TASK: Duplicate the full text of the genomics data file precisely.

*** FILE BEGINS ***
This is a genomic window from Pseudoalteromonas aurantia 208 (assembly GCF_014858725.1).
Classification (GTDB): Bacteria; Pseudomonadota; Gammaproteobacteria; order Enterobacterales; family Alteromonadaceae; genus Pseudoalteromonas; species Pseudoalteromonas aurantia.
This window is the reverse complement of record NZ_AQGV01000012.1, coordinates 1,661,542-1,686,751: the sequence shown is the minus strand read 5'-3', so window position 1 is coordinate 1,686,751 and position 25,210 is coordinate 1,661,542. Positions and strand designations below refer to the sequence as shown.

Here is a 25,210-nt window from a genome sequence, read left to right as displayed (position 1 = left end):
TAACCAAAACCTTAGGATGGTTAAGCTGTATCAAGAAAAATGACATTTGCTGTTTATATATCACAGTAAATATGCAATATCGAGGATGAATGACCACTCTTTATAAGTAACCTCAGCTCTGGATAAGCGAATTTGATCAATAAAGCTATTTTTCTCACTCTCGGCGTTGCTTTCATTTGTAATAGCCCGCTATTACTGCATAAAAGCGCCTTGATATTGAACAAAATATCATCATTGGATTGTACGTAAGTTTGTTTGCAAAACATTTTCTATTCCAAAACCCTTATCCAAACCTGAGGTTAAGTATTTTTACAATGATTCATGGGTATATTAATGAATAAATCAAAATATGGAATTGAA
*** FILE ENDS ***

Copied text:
This is a genomic window from Pseudoalteromonas aurantia 208 (assembly GCF_014858725.1).
Classification (GTDB): Bacteria; Pseudomonadota; Gammaproteobacteria; order Enterobacterales; family Alteromonadaceae; genus Pseudoalteromonas; species Pseudoalteromonas aurantia.
This window is the reverse complement of record NZ_AQGV01000012.1, coordinates 1,661,542-1,686,751: the sequence shown is the minus strand read 5'-3', so window position 1 is coordinate 1,686,751 and position 25,210 is coordinate 1,661,542. Positions and strand designations below refer to the sequence as shown.

Here is a 25,210-nt window from a genome sequence, read left to right as displayed (position 1 = left end):
TAACCAAAACCTTAGGATGGTTAAGCTGTATCAAGAAAAATGACATTTGCTGTTTATATATCACAGTAAATATGCAATATCGAGGATGAATGACCACTCTTTATAAGTAACCTCAGCTCTGGATAAGCGAATTTGATCAATAAAGCTATTTTTCTCACTCTCGGCGTTGCTTTCATTTGTAATAGCCCGCTATTACTGCATAAAAGCGCCTTGATATTGAACAAAATATCATCATTGGATTGTACGTAAGTTTGTTTGCAAAACATTTTCTATTCCAAAACCCTTATCCAAACCTGAGGTTAAGTATTTTTACAATGATTCATGGGTATATTAATGAATAAATCAAAATATGGAATTGAA